Cheers!

(images: freefoto.com, ox.ac.uk, thelanguagemenu.com)

Meditation By The Glass: The Mindfulness of Wine Appreciation

Vinted on April 14, 2008 binned in best of, learning wine, wine appreciation, wine tips, zen wine

(images: all from Joe’s house!)

Although I was raised in the shadow of Roman Catholicism, I am not by any stretch of the imagination a religious man.

In fact, after attending an Oblate grade school, a Franciscan high school, and a Jesuit university for undergrad, I ended up totally religiously-confused. Not exactly a poster-child for American religious education.

Still, despite being (more-or-less) totally religious-averse, I would consider myself a spiritual person. Over the last few years, my wife has introduced me to Zen and Buddhist principles that we have tried to integrate into our lives, with some great results. I don’t claim to understand any of the universe’s mysteries, but there is no denying (for me, at least) the powerful & moving experiences of communion I’ve felt when meditating.

“This small word – witnessing - contains the whole of spirituality.” – Osho

And by “meditating” I don’t just mean the familiar image we have of someone sitting on a pillow silently exploring the depths of their witnessing (though doing that is great and I’d highly recommend it to anyone). I mean going about your daily life activities and truly witnessing each moment of your life – trying to be “in the zone” and really living, treating every action you take as sacred – whether you are washing the dishes, walking the dog, negotiating an important business deal, playing music…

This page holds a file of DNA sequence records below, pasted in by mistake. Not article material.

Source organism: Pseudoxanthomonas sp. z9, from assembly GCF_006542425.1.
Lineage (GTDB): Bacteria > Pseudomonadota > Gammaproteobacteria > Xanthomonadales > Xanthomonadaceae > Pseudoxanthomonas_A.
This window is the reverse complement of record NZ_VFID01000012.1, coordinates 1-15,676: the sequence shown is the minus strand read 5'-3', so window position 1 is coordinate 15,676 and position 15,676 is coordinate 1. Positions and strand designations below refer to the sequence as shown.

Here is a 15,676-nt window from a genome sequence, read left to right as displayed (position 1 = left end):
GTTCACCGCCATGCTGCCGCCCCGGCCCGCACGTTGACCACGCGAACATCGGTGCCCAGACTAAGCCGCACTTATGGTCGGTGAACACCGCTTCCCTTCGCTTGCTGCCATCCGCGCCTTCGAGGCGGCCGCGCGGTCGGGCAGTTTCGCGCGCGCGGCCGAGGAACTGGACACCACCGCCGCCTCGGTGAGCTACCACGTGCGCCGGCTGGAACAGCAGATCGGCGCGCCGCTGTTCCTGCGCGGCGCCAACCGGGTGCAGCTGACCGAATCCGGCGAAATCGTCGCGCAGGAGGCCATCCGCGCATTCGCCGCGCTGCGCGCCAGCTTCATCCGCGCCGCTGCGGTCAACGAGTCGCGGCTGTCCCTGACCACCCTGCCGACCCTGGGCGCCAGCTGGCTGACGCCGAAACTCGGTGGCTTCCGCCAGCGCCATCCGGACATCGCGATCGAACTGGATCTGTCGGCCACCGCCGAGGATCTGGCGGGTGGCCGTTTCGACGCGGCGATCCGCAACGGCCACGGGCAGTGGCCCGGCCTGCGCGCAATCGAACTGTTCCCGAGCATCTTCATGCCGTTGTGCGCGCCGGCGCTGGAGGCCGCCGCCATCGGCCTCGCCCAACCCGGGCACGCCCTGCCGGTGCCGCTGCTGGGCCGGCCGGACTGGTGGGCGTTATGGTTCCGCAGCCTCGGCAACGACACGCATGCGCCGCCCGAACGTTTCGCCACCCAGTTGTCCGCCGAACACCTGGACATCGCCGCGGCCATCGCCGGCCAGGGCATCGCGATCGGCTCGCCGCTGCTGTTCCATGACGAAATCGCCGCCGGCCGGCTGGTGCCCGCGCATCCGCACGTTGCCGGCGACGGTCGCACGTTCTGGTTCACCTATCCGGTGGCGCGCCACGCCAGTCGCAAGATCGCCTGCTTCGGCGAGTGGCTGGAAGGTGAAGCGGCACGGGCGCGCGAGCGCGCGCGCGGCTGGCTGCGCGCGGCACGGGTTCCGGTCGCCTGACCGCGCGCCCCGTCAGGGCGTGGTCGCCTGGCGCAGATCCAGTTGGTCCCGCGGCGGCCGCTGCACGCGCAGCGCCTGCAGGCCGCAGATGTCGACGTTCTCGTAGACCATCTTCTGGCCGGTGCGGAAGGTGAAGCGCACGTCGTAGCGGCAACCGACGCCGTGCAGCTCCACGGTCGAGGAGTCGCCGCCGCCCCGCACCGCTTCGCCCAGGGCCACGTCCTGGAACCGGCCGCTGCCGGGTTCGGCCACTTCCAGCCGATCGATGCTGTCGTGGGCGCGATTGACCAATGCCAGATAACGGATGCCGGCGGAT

…Or tasting wine.

It’s by truly being meditative when tasting that we can most maximize both our enjoyment of wine and our wine appreciation skills…

I’ve written a few “glasses of zen” articles in the past, but I’ve never really explored how the simple act of witnessing can enhance the enjoyment of wine.

Some of the greatest noses in the wine business follow a similar “witnessing” tasting method, though they themselves may not call it meditation.

Take the love-him-or-leave-him wine critic Robert Parker, for example:

“When I put my nose in a glass, it’s like tunnel vision. I move into another world, where every bit of mental energy is focused on that wine.” - Robert M. Parker, Jr.

A similar tasting ethos has been expressed (quite eloquently) by the venerable Christie’s wine critic Michael Broadbent:

“You do not need to be an expert, or even that interested in wine to enjoy drinking it. But tasting is not the same as drinking… The important point is that there is a reason for every colour, smell and taste. Every facet of a wine’s effect on our senses… is meaningful. Exploring and understanding these facets helps us to appreciate a wine more fully.” – from Winetasting, by Michael Broadbent

Those are some serious big-league wine-tasters, whose opinions have been known to make-or-break sales for virtually any wine that they happen to taste. So, you don’t just need to take Dude’s word for it!

I could wax philosophical on how the quality of our focus may or may not increase the quality of our wine appreciation. But I’ll leave that one to the book Questions of Taste: The Philosophy of Wine which has already explored it in great detail.

Instead, I will simply leave you with another quote, and then request that you do just one simple thing. Here’s the quote:

“Meditation is not something that we just do for 20 or 40 minutes every morning and then forget about. Meditation involves a principle of awareness that you can practice in every moment of your life.”Wildmind.org

Here’s the simple request:
The next time that try a glass of wine, really taste it, don’t just drink it. Don’t think, just taste.